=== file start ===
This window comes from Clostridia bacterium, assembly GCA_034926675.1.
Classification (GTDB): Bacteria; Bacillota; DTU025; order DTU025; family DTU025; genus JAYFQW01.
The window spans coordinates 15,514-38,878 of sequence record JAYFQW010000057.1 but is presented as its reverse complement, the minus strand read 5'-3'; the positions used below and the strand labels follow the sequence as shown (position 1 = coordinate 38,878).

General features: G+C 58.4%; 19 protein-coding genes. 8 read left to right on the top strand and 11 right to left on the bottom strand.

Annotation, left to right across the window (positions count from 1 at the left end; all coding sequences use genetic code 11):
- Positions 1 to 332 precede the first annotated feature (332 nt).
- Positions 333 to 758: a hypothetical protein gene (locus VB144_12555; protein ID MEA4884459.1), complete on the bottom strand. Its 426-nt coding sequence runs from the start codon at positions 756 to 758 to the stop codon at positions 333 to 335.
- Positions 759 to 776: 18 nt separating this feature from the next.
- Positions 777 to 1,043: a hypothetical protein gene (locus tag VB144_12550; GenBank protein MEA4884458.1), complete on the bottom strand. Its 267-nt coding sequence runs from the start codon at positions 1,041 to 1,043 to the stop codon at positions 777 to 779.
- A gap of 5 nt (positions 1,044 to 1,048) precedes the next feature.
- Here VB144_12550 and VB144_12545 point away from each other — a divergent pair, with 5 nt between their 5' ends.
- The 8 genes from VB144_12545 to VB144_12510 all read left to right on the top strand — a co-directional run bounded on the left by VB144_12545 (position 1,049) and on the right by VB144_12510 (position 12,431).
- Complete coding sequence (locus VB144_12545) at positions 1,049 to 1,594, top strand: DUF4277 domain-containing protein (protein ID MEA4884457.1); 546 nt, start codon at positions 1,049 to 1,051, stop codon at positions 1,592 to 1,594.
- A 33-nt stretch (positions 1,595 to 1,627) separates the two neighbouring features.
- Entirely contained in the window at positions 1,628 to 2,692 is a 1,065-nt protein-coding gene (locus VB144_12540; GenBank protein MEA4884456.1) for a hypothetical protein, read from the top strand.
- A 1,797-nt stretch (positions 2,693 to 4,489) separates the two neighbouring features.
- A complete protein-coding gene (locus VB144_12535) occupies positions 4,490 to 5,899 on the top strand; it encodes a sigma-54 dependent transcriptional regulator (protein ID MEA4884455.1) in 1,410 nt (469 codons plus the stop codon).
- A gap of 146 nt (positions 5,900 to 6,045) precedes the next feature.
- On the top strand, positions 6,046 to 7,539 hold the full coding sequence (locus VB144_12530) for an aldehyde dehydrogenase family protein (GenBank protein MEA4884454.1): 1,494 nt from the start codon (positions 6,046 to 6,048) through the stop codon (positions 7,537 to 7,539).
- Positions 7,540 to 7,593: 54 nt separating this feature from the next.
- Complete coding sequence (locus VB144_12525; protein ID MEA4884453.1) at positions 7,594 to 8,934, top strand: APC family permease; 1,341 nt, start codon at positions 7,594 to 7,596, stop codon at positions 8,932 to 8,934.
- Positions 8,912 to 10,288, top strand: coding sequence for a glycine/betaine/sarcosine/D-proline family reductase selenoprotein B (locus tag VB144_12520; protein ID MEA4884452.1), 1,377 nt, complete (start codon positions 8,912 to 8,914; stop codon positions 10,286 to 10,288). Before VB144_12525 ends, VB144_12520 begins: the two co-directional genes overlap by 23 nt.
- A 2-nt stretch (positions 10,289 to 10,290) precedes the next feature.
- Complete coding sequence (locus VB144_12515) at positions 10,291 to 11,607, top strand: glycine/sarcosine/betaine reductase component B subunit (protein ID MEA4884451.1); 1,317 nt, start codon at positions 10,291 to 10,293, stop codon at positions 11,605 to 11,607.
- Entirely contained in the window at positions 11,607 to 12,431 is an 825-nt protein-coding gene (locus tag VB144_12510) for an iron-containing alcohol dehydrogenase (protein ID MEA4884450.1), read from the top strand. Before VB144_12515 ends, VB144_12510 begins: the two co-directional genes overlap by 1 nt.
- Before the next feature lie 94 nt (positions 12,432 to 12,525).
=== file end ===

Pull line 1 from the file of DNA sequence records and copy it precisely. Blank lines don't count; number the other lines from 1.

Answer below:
This window comes from Clostridia bacterium, assembly GCA_034926675.1.